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Saŋyutta Nikaya
2. Nidāna Vagga
12. Nidāna Saŋyutta
2. Āhāra Vagga

Sutta 19

Bāla-Paṇḍita Suttaɱ

The Foolish — the Wise

Translated from the Pali by Michael Olds

 


 

Translator's Introduction

I did a translation because Mrs. Rhys Davids construction does not make it clear that what is being talked about is how, though the wise man and the fool begin at the same point it is how they deal with the situation that makes the difference.

 


 

[1][pts][than][bodh] I HEAR TELL:

Once upon a time the Lucky Man Sāvatthī-town revisiting.

There then, The Lucky Man addressed the bhikkhus:

"Beggars!"

"Bhante!" the beggars responded
and The Lucky Man said:

2. "Diverted by blindness, beggars,
to the foolish,
yoked to thirst,
this body appears owned.

Thus it is that there is here
this duality:
this body
and external named-forms —
a duality that results
in contact of the six-sense-spheres
wherewith, stimulated by one or another,
the foolish experience pleasure and pain.

3. Diverted by blindness, beggars,
to the wise,
yoked to thirst,
this body appears owned.

Thus it is that there is here
this duality:
this body
and external named-forms —
a duality that results
in contact of the six-sense-spheres
wherewith, stimulated by one or another,
the wise experience pleasure and pain.

4. This being so, beggars,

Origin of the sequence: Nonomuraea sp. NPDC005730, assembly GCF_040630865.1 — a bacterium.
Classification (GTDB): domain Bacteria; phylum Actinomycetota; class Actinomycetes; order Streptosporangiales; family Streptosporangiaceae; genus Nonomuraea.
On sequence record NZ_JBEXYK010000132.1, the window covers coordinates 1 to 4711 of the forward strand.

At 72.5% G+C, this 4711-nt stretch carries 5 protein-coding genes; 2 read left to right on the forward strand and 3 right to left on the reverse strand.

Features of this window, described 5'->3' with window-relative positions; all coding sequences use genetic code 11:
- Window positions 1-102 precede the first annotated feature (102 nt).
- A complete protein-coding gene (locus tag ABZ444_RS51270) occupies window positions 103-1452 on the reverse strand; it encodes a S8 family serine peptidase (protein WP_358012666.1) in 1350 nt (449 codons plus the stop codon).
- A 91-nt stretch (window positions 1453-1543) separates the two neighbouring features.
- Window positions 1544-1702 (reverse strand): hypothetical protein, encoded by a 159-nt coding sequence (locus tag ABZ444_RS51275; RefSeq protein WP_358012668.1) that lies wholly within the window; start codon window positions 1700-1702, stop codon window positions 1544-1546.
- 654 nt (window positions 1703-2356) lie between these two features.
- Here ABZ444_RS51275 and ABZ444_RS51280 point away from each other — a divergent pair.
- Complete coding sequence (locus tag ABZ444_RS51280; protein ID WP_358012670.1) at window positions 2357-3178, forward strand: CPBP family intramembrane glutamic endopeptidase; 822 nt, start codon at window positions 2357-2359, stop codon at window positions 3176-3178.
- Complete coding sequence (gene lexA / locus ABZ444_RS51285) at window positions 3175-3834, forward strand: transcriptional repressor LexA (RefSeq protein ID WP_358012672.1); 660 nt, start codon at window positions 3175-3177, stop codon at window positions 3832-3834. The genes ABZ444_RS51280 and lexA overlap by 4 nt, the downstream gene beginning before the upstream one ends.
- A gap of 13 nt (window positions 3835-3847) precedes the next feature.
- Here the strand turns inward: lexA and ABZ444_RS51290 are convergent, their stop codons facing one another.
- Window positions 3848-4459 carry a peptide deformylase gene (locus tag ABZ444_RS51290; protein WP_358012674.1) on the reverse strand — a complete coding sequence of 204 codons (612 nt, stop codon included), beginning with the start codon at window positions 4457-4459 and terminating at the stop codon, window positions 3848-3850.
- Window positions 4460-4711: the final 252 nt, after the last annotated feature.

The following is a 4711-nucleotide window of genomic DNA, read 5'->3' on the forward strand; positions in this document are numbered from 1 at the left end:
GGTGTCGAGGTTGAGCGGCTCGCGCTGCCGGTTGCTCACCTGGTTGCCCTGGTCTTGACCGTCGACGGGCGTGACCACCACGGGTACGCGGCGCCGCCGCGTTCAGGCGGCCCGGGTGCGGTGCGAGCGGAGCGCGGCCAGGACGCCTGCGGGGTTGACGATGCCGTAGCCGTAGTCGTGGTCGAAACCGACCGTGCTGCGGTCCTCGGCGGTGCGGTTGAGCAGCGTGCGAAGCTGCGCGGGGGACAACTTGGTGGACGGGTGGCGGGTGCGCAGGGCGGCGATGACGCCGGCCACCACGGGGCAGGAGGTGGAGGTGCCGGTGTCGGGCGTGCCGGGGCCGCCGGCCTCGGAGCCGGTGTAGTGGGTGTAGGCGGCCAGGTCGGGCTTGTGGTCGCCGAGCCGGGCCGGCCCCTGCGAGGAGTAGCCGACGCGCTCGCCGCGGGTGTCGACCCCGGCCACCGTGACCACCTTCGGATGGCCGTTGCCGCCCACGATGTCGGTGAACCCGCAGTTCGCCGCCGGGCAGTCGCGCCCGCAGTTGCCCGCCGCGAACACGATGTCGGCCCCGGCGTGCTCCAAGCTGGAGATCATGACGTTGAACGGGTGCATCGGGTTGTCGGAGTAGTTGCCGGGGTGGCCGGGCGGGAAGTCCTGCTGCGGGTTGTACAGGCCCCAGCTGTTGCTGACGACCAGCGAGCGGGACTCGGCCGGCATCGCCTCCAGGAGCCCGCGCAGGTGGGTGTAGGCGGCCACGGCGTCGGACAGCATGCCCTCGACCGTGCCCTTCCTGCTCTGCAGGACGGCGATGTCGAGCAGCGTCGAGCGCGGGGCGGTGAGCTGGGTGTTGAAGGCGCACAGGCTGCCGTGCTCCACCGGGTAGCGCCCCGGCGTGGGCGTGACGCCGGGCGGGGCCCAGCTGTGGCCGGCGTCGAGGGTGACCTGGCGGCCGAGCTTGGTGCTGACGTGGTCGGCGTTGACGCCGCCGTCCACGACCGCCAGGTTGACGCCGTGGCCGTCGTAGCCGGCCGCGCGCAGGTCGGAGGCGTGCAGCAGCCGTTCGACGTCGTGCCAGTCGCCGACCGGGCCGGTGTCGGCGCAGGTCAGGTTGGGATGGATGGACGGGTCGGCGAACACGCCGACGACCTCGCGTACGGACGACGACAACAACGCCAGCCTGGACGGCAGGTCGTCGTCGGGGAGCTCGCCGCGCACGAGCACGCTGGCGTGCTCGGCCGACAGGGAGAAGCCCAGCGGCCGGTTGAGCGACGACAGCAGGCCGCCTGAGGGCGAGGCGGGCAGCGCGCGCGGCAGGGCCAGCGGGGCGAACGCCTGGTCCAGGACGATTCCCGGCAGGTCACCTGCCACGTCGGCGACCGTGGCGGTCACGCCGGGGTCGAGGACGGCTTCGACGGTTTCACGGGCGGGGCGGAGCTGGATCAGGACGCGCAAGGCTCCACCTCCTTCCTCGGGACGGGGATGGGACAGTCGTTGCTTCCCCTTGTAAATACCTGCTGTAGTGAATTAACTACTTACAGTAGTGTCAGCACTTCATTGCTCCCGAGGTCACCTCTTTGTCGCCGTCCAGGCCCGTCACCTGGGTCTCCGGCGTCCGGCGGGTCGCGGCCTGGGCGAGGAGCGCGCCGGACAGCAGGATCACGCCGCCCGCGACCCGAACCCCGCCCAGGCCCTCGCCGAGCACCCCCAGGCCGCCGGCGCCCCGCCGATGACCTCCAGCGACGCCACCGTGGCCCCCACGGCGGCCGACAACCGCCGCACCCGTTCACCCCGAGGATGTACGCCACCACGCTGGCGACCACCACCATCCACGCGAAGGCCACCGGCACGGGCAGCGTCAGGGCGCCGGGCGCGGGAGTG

what is the distinction
what the deeper consideration
what makes one so,
and the other such:
the foolish — the wise?"

5. "For us, bhante,
The Lucky Man gets to the root of things;
The Lucky Man is the guide;
The Lucky Man is the salvation.

It would be well, bhante,
if the Lucky Man were to reveal
the point of this saying.

Hearing it from The Lucky Man
the beggars would hold it in memory."

6. "Then listen up beggars,
pay good attention
I will speak!"

"Even so, bhante!"

The Lucky Man then said to them:

7. By whatever diversion, beggars,
the foolish are blinded,
and by whatever thirst yoked
to apparent ownership of body —
that blindness has not been let go,
and that thirst has not been thoroughly slaked.

How come?

The foolish, beggars, do not carry on
the best carrying on
for the consummate destruction of Pain.

Therefore the foolish,
at the breakup of body,
arise in a body.

Arising in bodily existence,
he is not free from birth
aging and death
grief and lamentation
pain and misery
and despair.

He is not free from pain, say I.

8. By whatever diversion, beggars,
the wise are blinded,
and by whatever thirst yoked
to apparent ownership of body —
that blindness has been let go,
and that thirst has been thoroughly slaked.

How come?

The wise, beggars, carry on
the best carrying on
for the consummate destruction of Pain.

Therefore the wise,
at the breakup of body,
do not arise in a body.

Not arising in bodily existence,
he is free from birth
aging and death
grief and lamentation
pain and misery
and despair.

He is free from pain, I say.

9. This, beggars,
is the distinction
the deeper consideration
that makes one so,
and the other such:
the foolish — the wise."

 


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